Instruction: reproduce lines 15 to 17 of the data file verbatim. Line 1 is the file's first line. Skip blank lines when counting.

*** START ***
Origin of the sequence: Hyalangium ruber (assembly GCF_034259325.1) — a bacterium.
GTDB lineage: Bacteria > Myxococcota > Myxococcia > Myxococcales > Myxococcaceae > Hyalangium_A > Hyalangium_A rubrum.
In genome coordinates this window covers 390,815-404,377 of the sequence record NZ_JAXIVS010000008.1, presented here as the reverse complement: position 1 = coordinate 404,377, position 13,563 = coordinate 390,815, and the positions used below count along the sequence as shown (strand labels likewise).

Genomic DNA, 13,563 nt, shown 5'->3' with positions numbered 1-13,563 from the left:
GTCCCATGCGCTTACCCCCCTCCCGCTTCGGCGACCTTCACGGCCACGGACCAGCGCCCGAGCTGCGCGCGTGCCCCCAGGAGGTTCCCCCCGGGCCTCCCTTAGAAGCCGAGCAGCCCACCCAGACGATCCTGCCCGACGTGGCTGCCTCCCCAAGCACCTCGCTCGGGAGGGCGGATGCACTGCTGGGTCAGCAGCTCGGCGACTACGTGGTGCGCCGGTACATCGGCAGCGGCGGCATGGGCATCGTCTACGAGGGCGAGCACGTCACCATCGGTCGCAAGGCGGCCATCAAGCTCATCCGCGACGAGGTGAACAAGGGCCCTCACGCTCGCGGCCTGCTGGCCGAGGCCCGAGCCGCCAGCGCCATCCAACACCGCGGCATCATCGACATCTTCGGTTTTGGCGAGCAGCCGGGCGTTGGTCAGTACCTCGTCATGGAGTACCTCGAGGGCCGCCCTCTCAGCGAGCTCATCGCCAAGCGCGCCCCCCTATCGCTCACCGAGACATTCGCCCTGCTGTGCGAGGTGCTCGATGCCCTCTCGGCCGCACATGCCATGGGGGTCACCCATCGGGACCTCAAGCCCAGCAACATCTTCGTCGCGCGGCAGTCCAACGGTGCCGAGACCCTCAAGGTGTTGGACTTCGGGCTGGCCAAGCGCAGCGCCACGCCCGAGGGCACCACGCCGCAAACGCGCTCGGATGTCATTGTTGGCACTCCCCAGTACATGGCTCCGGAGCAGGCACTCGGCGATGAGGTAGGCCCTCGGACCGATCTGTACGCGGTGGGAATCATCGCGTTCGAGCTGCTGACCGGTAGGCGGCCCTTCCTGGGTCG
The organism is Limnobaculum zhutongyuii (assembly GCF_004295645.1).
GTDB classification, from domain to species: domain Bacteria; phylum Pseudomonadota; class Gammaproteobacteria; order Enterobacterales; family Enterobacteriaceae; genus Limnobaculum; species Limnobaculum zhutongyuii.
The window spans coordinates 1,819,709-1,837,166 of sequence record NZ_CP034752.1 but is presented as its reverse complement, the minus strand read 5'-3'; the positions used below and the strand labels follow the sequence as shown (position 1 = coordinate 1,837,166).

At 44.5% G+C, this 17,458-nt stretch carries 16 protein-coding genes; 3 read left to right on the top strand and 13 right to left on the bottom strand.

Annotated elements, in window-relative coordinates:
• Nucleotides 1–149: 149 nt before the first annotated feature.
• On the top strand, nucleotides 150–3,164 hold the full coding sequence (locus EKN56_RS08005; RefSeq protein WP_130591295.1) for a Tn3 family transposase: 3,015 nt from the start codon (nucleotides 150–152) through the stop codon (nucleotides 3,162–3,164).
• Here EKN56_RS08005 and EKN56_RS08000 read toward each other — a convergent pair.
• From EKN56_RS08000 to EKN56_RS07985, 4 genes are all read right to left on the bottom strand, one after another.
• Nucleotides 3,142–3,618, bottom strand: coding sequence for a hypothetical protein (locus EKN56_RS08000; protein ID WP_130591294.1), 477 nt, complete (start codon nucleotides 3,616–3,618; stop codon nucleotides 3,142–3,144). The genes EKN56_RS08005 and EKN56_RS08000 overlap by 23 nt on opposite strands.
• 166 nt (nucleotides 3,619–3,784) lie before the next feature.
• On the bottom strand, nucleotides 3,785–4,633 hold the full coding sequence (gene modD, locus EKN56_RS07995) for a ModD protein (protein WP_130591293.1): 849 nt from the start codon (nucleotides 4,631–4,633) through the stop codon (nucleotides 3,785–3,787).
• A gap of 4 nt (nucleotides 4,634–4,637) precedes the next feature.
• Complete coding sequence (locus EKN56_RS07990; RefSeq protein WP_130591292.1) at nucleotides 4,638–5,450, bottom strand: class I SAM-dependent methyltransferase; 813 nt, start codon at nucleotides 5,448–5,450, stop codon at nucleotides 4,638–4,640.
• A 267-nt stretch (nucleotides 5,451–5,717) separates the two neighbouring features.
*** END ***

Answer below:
• Nucleotides 3,142–3,618, bottom strand: coding sequence for a hypothetical protein (locus EKN56_RS08000; protein ID WP_130591294.1), 477 nt, complete (start codon nucleotides 3,616–3,618; stop codon nucleotides 3,142–3,144). The genes EKN56_RS08005 and EKN56_RS08000 overlap by 23 nt on opposite strands.
• 166 nt (nucleotides 3,619–3,784) lie before the next feature.
• On the bottom strand, nucleotides 3,785–4,633 hold the full coding sequence (gene modD, locus EKN56_RS07995) for a ModD protein (protein WP_130591293.1): 849 nt from the start codon (nucleotides 4,631–4,633) through the stop codon (nucleotides 3,785–3,787).